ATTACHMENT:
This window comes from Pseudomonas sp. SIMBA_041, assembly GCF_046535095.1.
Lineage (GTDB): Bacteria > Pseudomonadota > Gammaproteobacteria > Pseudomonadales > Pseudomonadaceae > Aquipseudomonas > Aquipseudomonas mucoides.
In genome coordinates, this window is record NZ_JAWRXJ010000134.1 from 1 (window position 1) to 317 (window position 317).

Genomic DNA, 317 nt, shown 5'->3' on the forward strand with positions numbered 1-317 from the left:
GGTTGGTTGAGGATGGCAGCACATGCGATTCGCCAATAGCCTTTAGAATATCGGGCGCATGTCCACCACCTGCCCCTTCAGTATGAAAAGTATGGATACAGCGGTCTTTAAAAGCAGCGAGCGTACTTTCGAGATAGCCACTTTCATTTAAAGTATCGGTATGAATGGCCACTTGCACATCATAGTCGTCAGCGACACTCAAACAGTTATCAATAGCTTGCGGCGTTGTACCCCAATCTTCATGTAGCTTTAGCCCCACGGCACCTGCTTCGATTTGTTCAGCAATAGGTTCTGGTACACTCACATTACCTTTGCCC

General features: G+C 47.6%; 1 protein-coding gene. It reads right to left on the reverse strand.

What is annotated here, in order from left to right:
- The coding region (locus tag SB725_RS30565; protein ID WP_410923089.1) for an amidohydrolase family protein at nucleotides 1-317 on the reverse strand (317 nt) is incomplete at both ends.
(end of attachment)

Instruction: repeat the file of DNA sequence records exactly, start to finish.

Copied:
This window comes from Pseudomonas sp. SIMBA_041, assembly GCF_046535095.1.
Lineage (GTDB): Bacteria > Pseudomonadota > Gammaproteobacteria > Pseudomonadales > Pseudomonadaceae > Aquipseudomonas > Aquipseudomonas mucoides.
In genome coordinates, this window is record NZ_JAWRXJ010000134.1 from 1 (window position 1) to 317 (window position 317).

Genomic DNA, 317 nt, shown 5'->3' on the forward strand with positions numbered 1-317 from the left:
GGTTGGTTGAGGATGGCAGCACATGCGATTCGCCAATAGCCTTTAGAATATCGGGCGCATGTCCACCACCTGCCCCTTCAGTATGAAAAGTATGGATACAGCGGTCTTTAAAAGCAGCGAGCGTACTTTCGAGATAGCCACTTTCATTTAAAGTATCGGTATGAATGGCCACTTGCACATCATAGTCGTCAGCGACACTCAAACAGTTATCAATAGCTTGCGGCGTTGTACCCCAATCTTCATGTAGCTTTAGCCCCACGGCACCTGCTTCGATTTGTTCAGCAATAGGTTCTGGTACACTCACATTACCTTTGCCC

General features: G+C 47.6%; 1 protein-coding gene. It reads right to left on the reverse strand.

What is annotated here, in order from left to right:
- The coding region (locus tag SB725_RS30565; protein ID WP_410923089.1) for an amidohydrolase family protein at nucleotides 1-317 on the reverse strand (317 nt) is incomplete at both ends.